After four years of negations, the Town of Southold officially purchased the development rights to 126.71 acres of what is now known as Island’s End Golf and Country Club in Greenport.
“This is an exciting purchase and a great opportunity,” said Southold Town Supervisor, Scott Russell. “Not only was this the largest preservation project in the history of the town program, it ensures that the last remaining public golf course on the East End continues to operate for all to enjoy.”
Russell said the $5.1 million purchase announced December 6 could not have been done without the property owners and the Peconic Land Trust.
Town of Southold’s Community Preservation Fund made the acquisition possible, protecting all waterfront and shoreline within the Greenport property. Two separate development areas, nearing eight acres in total, are being allowed for limited development in relation to the overall property. Ownership of the land itself will be in the hands of the King and Turner families, along with Island’s End Golf and Country Club.
“This is a great outcome,” William King said, “and something my father would be proud of and always hoped would happen.”
“My late husband, Robert Turner, would be very proud that his father’s legacy will now continue to be enjoyed by the community that he so loved,” said Mary Pacinda-Turner.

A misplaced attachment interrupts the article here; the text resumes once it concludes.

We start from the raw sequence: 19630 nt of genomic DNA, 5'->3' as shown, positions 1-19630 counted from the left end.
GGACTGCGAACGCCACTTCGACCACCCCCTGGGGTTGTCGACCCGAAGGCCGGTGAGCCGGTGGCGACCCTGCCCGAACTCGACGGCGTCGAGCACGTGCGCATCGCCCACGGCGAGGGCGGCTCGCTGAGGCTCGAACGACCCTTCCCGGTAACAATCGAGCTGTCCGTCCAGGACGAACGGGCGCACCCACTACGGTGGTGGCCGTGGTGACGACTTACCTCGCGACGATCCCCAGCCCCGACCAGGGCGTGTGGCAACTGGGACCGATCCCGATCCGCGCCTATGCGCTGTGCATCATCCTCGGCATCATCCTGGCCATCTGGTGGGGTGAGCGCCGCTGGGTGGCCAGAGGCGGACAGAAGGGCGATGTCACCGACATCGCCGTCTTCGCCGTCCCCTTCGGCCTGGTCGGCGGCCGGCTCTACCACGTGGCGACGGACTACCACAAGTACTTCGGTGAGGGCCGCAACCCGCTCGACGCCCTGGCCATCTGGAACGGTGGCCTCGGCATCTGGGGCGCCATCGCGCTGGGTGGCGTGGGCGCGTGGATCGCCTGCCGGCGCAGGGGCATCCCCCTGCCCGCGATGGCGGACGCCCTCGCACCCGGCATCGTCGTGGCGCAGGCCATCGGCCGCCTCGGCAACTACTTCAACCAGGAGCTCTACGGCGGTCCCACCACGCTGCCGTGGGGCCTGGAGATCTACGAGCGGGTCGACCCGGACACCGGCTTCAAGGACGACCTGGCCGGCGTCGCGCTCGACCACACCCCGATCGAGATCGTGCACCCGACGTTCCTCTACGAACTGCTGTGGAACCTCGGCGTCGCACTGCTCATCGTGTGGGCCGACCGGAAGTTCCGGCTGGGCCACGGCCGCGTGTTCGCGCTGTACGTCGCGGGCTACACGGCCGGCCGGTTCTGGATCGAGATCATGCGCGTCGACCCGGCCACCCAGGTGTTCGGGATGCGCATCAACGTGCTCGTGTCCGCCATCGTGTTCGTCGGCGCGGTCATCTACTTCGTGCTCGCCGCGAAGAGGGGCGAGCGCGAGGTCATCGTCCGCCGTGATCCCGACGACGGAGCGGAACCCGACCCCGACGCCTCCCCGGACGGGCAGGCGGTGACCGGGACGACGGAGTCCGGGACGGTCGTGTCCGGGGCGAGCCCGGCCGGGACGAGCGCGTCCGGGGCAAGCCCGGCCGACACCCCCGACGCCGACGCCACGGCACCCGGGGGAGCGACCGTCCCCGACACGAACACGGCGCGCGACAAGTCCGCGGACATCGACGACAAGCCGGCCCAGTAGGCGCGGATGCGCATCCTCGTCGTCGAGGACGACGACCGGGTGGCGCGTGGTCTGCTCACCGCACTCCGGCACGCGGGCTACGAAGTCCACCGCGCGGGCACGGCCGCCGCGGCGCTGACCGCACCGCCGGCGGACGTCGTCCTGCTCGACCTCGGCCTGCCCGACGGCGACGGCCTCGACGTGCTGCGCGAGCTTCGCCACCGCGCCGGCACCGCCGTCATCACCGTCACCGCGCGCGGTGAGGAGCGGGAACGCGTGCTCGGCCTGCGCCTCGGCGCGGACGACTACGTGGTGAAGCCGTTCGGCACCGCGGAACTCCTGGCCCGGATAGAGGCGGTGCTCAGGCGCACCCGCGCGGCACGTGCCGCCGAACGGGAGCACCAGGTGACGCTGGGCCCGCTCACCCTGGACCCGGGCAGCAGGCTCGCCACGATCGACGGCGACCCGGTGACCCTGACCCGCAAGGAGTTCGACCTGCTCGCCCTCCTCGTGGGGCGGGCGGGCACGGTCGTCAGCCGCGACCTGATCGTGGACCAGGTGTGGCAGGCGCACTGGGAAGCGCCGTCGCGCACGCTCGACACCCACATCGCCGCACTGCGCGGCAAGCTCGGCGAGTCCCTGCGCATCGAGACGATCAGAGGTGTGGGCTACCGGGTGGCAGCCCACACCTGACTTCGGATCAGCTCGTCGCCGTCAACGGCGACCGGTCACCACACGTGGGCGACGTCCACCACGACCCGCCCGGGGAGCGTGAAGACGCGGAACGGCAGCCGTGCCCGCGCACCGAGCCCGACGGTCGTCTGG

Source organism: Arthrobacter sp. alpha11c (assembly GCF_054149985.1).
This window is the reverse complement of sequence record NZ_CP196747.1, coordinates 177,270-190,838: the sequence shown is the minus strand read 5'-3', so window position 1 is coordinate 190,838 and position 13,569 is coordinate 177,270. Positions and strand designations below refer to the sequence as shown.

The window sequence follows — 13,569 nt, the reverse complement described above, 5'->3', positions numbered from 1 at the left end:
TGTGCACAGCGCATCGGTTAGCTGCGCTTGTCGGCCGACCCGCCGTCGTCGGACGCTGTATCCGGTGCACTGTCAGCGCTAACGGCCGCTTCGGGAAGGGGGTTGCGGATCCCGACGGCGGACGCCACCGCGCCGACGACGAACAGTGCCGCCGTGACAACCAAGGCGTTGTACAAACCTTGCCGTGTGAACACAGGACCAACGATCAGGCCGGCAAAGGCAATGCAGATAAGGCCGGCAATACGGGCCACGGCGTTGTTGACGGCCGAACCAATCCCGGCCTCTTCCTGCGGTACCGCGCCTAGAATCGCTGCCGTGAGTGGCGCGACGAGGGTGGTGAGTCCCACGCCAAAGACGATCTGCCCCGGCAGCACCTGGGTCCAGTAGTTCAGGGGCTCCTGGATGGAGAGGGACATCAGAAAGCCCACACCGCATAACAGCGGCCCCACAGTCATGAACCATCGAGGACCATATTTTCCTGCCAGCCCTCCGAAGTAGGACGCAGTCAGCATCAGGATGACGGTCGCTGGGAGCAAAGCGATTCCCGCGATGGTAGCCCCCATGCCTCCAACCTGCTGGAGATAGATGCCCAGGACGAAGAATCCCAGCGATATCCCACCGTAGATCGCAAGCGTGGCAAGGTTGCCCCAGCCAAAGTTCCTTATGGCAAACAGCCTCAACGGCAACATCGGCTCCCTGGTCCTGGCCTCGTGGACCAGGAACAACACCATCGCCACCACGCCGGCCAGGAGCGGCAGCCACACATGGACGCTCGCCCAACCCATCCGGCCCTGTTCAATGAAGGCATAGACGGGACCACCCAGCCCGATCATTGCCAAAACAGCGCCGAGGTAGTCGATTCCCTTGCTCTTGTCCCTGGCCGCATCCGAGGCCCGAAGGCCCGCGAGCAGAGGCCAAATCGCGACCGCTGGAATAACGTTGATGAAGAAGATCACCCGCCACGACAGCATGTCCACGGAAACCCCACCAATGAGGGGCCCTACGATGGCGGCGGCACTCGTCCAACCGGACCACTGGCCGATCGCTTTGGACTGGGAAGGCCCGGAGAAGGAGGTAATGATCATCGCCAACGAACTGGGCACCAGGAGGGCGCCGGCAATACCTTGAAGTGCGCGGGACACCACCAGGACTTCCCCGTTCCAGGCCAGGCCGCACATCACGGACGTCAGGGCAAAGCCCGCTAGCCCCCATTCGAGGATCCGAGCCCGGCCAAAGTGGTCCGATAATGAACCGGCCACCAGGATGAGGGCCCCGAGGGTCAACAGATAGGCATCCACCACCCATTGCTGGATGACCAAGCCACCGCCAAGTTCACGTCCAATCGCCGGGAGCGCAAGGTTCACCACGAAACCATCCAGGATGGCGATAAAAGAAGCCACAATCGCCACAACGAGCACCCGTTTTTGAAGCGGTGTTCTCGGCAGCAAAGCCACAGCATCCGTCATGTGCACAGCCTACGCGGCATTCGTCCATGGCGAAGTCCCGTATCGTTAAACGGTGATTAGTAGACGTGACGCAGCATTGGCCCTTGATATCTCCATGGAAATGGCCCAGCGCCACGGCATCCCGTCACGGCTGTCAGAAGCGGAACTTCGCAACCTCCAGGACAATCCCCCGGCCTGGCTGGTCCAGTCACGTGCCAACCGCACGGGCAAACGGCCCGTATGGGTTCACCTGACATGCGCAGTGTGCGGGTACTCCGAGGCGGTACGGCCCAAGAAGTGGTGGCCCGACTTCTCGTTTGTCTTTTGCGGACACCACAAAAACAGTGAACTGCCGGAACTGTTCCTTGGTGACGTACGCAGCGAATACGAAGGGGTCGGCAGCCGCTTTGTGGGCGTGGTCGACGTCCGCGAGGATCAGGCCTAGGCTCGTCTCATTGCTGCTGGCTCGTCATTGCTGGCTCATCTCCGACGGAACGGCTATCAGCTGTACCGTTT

Island’s End Golf and Country Club is the only 18-hole golf course on the North Fork open to the public, and is expected to be used by the local high school golf teams. Historically, Island’s End leased 93.85 acres from the two families and retained the golf property as a semi-private club, opened in 1961. It retains 800 feet of shoreline and 40,000 trees dotting the fairways, boasting mature wildlife, and is maintained through environmentally-friendly practices.
“We at Island’s End are most grateful to the Town of Southold, the staff at Peconic Land Trust, and the King and Turner families,” said Catherine Chaudhuri, president of Island’s End Golf and Country Club. “The Island’s End board and shareholders are thrilled our public course has been preserved.”
The vast acreage offers employment opportunities for new residents. Now, the Red Tail Hawk, Grey Horn Owl, foxes, and deer can keep the place they call home. The Peconic Land Trust has worked to preserve over 13,000 acres across Long Island since it was founded in 1983. This endeavor marks another successful moment for the nonprofit, as it works with landowners to protect wildlife while creating an equitable future for the community.
“For over half a century, Island’s End has provided a wonderful recreational resource for the residents and visitors to the North Fork,” said John Halsey, president of the Peconic Land Trust. “The conservation of this land — including all acreage along Long Island Sound and the mature wildlife habitat that is established within the fairways — is an extraordinary conservation outcome for all.”